I just want to mention that after I retired I wanted to convert some stocks into a better income stream. The dividends on Gap, Inc. stock were less than 1% of their value. For a more secure income stream for myself and my wife, I looked at charitable remainder funds, unitrusts, etc. A significant incentive was the avoidance of capital gains taxes. (There are all sorts of options that can still leave inheritance for children, etc.)I started with a "major" charity, set up a unitrust with a 7 3/4% payout rate based on Jan 1st valuations. I ran into major problems on that one. When Fidelity Investments came out with a Charitable Remainder Trust, I checked it out to my satisfaction and set that up, followed by joining the pooled income fund portion when that was added. I am very satisfied with their program, especially since I am familiar with some of the funds that they invest in.The Charitable Remainder Trust permits me to make gifts to charitable groups (IRS defined) with $250 minimum gifts but serves me well to support charities I specify. (I happen to have the forms on my desk right now for my current list.) Where I choose less support I make less frequent gifts. I funded this ($10K min.) with appreciated stock. When I funded it, I got a charitable deductions for tax purposes of 100% of the market value of the stock.A pooled income fund within this trust pays income from the dividends and interest that fund collects from its investments, currently about 5+%, for our two lifetimes. After that, the fund is transfered to the Trust which is dispersed by whoever we appoint as a person to direct that dispersing or as otherwise directed. The point is that we have control over where it is dispersed (a "self directed" setup).I think it is a great way to guarantee an income stream, participate in stock market growth, avoid long term capital gains, and get a charitable deduction at the same time, as well as moving assets out of an estate. By yearly contributions I simplify tax carryovers of charitable gifts to <30% of AGI.I have also set up funds for relatives, taking advantage of the $10,000 per year per person gift provision. These funds eventually feed back into our Trust. The "gifts" are the "non-charitable" part of the contribution.Good luck. Hope this if of use to some of you!!gapfan :-)
gapfanAppreciate your posts. Would like amplification on your $10,000 annual exclusion gifting. Do you invest directly in mutual funds in their names or in trusts? How do these funds "feed back into our Trust"? Is there a relationship between your gifts to relatives and the Charitable Remainder Trust?Were the unitrust problems tax related or otherwise?spudman
spudmanAfter I got into the Charitable Remainder Trust and the pooled income fund within that trust, I contributed Gap, Inc. stock to a pooled fund set up within my account but with joint beneficiaries of my wife's brother and his wife. The stock was from a joint account for my wife and me. The charitable portion of the stock contribution is based on life expectancies of the two beneficiaries and worked out to about 26.5% of the contribution. (Fidelity will give this information before you do any transfers.) We thus contributed sufficent stock so that the remainder (73.5%) of the contribution when added to other gifts we had given, including direct gifts of stock, did not exceed $40,000 which is what the two of us can give to the two of them without tax consequences in a single year.This year we did the same for my brother and his wife in another pooled fund account, and we added a similar amount to my wife's brother and his wife's account. Since these are part of our Trust, we get the benefit of the charitable gift portion, and eventually the value of the pooled funds will return to our Gift Trust. Giving $10,000 worth of stock saved me capitol gains taxes of $2000 (used to be 28%) and gives me another $2650 of deductions for taxes (that rate is 28%+). Because Gap has been so good for me I have been diversifying as fast as I can, and this works great. Our brothers are 71 years old so this adds to their retirement incomes. We also contribute to our own pooled fund. Goal is to have charitable contributions near 30% of AGI. Started planning gifts on alternate years so could use standard deduction on other years but Gap grows too fast.The pooled income fund's returns since inception (12/7/94) are 6.3% in income plus 6.55% in growth for a total of 12.84% per year (data as of 6/30/98). The funds are: Fidelity Fund (5%), Spartan High Income (10%), U.S.Bond Index Fund (40%), Equity Income Fund (15%) and Spartan Short Term Bond (30%). The emphasis is income of course.The Unitrust problem was a situation where I gave Gap stock at about $58 a share with instructions to diversify into specific areas. For more than a year I asked, wrote, called, etc. to get details. Over a year later I was notifed that the portfolio had "dropped" in value so payments would be much smaller. After that, they finally sold the Gap stock at about $23. They had never diversified. We settled at a loss to both. There were no tax problems there.Dispersement of funds from the Charitable Trust are handled by us while we are alive, and someone we designate (or by will) for after we are gone. Works great for various groups we support, and in cases of Colleges or Cultural groups (Local Orchestra, PBS, Library, etc.) my previous employer provides matching gifts.Hope this helps. Ask if you have more questions. Good luck.gapfan :-)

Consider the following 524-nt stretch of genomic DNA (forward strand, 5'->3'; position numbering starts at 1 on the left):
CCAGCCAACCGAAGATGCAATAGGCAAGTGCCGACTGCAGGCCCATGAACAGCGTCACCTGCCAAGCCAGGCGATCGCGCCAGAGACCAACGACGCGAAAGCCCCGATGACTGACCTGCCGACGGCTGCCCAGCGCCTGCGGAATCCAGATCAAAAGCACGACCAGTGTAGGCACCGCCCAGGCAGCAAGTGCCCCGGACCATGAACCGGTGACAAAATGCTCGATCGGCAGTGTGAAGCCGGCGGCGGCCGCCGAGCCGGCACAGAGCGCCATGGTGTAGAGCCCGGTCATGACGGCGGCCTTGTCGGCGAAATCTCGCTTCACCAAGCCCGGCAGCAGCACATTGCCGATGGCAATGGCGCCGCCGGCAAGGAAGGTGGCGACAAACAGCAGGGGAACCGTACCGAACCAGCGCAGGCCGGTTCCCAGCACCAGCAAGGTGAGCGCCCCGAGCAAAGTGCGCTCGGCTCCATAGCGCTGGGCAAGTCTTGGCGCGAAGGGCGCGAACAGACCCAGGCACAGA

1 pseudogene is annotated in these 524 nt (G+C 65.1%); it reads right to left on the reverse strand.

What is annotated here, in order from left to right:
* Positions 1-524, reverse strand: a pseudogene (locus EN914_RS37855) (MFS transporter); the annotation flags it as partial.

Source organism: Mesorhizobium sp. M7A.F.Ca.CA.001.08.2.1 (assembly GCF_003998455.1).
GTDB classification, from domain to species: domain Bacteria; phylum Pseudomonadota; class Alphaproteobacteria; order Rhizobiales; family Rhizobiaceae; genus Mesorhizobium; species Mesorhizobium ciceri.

I have also set up funds for relativesCan I join your family?Ron :-)
That post was from 1998 and the poster evidently hasn't posted in years, as they have no posts or activity.
"the poster evidently hasn't posted in years, as they have no posts or activity. "^^^^^^^^^^^^^^^^^^^^^^^^^^^^^^^^^^^^^^^^Some folks would call that a near ideal retirement.Howie52What?Me worry?
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